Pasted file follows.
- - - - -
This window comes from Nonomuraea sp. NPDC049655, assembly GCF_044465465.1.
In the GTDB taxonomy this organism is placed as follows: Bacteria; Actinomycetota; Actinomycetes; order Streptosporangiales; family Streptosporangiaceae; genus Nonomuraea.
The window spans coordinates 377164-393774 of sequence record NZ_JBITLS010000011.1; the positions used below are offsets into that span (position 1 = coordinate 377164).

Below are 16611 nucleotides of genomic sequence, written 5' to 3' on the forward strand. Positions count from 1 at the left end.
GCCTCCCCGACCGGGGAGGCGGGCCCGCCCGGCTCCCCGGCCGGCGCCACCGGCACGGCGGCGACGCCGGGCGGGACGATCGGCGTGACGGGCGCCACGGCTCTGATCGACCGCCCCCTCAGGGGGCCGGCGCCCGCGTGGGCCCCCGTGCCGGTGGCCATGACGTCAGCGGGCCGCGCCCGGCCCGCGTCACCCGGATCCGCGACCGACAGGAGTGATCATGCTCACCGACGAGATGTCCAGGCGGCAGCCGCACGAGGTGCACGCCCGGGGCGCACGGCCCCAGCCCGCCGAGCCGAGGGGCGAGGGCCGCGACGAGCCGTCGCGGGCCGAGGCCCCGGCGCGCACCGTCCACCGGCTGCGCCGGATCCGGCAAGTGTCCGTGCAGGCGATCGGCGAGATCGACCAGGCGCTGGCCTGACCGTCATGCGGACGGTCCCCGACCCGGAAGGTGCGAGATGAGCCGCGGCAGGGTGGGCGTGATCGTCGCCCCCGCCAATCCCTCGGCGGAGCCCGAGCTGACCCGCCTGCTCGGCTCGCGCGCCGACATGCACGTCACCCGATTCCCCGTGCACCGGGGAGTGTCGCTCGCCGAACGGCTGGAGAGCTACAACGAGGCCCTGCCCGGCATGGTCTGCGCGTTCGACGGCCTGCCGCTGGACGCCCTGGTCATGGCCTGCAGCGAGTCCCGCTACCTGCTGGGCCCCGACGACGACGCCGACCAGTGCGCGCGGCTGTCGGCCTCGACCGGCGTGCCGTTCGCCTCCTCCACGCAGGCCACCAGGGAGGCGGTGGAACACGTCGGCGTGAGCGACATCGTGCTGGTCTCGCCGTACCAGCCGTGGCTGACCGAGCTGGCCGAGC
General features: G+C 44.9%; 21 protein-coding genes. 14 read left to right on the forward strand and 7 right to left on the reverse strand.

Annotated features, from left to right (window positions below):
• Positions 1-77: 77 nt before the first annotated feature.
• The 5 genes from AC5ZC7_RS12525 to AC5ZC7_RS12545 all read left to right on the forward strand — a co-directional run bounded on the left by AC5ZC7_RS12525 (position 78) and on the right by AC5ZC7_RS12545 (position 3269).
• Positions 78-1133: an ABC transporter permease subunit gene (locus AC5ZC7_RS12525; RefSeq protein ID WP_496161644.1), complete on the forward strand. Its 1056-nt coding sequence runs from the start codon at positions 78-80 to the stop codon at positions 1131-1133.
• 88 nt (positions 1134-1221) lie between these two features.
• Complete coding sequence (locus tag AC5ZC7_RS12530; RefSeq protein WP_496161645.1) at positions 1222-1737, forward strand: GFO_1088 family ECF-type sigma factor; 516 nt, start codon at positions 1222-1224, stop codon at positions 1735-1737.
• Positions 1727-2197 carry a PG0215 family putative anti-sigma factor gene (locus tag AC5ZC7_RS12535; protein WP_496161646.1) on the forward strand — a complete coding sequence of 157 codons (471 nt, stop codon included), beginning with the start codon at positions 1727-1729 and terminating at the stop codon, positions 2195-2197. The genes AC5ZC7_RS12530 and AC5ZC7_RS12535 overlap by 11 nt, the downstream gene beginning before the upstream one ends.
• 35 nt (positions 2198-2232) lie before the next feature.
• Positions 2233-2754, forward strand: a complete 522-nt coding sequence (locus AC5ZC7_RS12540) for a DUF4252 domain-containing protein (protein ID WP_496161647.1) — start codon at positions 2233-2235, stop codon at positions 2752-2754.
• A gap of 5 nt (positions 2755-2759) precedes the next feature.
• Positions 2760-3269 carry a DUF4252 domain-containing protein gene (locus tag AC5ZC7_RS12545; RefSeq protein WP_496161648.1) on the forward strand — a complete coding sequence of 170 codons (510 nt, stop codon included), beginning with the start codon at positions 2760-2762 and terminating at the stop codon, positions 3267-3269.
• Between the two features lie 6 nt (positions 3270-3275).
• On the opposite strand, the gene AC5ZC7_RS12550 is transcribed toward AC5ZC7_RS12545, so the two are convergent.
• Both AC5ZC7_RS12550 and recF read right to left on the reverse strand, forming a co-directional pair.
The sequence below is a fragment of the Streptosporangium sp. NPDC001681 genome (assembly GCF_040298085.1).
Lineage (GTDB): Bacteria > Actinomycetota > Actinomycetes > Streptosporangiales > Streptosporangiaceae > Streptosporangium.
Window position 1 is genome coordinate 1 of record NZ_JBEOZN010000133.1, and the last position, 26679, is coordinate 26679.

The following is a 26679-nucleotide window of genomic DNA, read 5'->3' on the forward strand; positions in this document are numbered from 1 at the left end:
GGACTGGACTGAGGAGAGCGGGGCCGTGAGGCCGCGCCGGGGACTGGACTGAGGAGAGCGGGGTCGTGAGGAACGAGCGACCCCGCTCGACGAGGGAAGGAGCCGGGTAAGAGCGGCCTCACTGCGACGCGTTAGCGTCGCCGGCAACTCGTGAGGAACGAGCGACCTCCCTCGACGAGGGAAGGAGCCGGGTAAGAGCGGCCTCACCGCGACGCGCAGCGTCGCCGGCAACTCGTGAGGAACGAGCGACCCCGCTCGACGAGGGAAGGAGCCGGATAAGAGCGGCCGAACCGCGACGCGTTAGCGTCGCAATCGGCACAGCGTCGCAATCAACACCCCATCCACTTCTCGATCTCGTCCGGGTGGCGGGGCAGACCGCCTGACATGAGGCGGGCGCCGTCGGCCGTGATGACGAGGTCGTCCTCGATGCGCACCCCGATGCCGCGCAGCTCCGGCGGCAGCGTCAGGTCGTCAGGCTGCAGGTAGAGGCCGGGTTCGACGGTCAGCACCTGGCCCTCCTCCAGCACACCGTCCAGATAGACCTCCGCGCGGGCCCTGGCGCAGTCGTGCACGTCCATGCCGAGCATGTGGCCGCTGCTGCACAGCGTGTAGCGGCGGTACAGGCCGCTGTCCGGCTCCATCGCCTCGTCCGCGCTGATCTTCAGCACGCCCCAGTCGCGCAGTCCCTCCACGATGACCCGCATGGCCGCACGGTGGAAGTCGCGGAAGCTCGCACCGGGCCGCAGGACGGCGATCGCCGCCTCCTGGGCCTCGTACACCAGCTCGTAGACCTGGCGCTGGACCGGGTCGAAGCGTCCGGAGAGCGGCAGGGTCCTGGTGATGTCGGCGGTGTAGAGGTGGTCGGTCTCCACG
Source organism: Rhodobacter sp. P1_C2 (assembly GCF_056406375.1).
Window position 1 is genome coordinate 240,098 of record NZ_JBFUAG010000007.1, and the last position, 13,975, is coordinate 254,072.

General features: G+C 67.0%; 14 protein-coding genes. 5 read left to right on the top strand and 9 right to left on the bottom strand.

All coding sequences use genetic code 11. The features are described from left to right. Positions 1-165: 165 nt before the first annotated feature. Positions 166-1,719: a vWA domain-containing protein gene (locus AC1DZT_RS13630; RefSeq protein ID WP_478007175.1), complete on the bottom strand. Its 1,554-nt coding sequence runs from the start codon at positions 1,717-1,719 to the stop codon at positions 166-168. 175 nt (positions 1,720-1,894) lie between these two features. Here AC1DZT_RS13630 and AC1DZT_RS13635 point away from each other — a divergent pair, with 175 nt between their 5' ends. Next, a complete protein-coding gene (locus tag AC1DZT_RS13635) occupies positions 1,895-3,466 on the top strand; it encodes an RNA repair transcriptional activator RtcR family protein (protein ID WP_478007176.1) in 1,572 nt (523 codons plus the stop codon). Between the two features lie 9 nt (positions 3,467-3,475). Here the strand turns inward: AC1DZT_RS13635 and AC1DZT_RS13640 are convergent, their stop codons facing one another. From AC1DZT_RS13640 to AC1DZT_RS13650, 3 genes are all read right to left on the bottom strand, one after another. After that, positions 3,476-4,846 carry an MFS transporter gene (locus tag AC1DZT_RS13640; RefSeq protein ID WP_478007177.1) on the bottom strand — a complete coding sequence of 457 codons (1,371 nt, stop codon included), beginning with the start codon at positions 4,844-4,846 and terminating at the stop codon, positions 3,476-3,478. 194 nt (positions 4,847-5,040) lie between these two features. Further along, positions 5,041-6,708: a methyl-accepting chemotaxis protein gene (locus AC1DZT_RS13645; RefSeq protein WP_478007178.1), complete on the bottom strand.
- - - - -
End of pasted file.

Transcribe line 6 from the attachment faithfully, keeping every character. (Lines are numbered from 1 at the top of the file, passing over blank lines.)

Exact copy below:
General features: G+C 44.9%; 21 protein-coding genes. 14 read left to right on the forward strand and 7 right to left on the reverse strand.